At this week’s by-election in Rochester and Strood the language of politics has once again turned to fear of immigration.
But is it right to blame immigrants who are not the cause of our problems? Why have leading politicians allowed Ukip to dominate the agenda, rather than saying, “We reject your scapegoating”?
Instead, it seems that many politicians have abandoned English for a new illogical language, Ukipish. It’s dominating British politics for no rational reason. Just fear.
Yvette Cooper, Labour’s shadow home secretary, said yesterday:
“It isn’t racist to be worried about immigration or to call for immigration reform.”
When typed into the online translator, Ukipish was detected and automatically translated into plain English as:
“We’re not really worried about immigration, we’re worried about Ukip.”
Writing for the Daily Mail, Rachel Reeves, Labour’s shadow works and pensions secretary, stated:
“We have to listen to the real concerns that people have about how immigration is being managed.”
When entered into the translator, Ukipish was again detected and automatically interpreted into plain English as:
“We’re not really listening to peoples real concerns, we’re listening to Ukip.”
Prime Minister, Conservative David Cameron, said in his recent speech:
“I know you are worried about immigration.”
When put into the online translator, Ukipish was again detected and came out as:
“You know I am worried about Ukip.”
Kelly Tolhurst, the Conservative candidate in the forthcoming Rochester and Strood by-election, wrote in her campaign literature:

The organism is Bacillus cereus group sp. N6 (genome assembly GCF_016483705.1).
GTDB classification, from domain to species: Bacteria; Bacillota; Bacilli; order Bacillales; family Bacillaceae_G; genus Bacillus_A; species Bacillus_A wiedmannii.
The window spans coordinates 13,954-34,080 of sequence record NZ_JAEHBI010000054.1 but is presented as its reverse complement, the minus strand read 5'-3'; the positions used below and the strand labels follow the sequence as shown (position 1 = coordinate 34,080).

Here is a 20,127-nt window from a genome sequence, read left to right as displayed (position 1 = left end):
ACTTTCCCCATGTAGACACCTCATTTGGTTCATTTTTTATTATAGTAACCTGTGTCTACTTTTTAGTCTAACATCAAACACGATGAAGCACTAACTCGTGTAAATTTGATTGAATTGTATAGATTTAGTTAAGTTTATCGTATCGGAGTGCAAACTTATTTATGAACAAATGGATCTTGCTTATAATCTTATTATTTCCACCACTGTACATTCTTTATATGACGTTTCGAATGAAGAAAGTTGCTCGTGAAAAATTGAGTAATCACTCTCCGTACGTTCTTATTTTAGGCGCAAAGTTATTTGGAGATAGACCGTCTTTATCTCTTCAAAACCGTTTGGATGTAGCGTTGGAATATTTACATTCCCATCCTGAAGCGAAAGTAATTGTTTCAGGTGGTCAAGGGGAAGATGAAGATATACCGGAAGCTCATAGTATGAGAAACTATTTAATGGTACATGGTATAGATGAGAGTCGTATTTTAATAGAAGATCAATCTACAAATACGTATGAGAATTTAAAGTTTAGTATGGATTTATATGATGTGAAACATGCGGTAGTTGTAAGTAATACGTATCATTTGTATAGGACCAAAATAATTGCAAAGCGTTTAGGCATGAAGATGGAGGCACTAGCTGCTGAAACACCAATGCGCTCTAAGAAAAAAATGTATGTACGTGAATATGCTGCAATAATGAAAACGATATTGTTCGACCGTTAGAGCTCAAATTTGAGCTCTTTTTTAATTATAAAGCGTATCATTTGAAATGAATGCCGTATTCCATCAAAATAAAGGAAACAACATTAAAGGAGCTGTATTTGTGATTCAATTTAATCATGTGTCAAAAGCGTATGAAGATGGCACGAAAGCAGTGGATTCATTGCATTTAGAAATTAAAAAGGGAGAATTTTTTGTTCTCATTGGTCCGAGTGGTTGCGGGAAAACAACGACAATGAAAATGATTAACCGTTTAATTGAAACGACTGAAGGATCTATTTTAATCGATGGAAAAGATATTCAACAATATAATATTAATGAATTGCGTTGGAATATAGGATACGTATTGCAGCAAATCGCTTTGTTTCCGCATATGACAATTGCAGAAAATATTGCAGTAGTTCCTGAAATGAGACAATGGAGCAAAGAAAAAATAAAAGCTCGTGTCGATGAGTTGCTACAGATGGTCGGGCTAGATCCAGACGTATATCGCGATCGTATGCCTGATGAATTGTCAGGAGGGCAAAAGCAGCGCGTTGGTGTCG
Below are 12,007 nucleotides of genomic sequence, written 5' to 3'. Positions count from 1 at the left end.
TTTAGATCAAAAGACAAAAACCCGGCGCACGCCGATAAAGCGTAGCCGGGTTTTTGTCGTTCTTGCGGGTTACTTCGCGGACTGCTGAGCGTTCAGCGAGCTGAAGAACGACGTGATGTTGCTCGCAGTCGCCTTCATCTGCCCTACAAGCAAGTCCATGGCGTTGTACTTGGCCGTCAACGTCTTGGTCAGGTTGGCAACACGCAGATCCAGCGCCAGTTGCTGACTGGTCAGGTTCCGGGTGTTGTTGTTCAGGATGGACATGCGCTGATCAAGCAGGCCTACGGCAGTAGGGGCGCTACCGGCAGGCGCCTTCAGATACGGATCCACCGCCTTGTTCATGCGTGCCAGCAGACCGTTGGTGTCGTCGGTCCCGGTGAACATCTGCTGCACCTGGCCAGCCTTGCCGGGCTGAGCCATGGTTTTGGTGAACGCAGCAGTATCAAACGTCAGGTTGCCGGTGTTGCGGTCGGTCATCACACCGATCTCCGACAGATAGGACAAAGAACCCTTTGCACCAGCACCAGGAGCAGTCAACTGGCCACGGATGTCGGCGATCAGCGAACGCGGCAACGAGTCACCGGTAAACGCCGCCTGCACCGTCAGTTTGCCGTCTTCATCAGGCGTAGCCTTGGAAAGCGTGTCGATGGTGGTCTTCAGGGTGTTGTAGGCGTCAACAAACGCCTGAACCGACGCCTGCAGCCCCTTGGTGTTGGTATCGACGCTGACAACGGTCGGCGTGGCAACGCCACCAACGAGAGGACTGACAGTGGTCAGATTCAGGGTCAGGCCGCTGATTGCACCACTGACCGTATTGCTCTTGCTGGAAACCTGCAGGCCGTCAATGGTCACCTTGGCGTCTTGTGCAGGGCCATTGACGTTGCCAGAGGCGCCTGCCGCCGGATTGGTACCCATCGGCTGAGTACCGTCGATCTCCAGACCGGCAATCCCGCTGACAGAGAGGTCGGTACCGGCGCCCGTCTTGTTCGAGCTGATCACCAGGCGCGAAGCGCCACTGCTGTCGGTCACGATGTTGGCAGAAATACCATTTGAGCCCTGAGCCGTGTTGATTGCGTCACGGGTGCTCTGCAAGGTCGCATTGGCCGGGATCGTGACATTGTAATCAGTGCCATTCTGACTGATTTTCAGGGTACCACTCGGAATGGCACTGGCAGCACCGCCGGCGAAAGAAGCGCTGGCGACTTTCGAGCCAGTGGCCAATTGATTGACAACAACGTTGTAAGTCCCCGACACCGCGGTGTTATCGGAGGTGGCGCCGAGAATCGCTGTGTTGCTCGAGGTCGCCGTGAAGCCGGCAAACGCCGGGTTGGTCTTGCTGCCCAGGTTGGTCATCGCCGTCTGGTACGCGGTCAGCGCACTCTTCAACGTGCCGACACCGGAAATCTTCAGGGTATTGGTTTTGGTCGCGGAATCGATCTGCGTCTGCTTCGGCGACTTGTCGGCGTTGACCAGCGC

“I wanted to bring the Prime Minister to this constituency to show him that uncontrolled immigration has hurt this area.”
Ukipish was again detected and translated to:
“I want to show the Prime Minister that although there isn’t a problem of uncontrolled immigration in this area, uncontrolled Ukip could hurt us.”
(Unusually, the online translator added a footnote: “Rochester and Strood has a lower than average immigrant population than the national, and even regional, level. Its population is 87 per cent white British.”)
Nigel Farage, leader of Ukip was reported in The Telegraph as saying:
“Parts of the country have been taken over by foreigners and mass immigration has left Britain as unrecognisable.”
The online translator detected plain English and converted it into Ukipish as:
“Scaring people and the other political parties about immigration is really working for us.”
So, what is this really about?
My view: it’s about irrational fear of immigration that is now dominating British politics. But actually, immigration isn’t the problem, and immigrants aren’t to blame for our problems.
— Jon Danzig (@Jon_Danzig) November 19, 2014
— Jon Danzig (@Jon_Danzig) November 20, 2014
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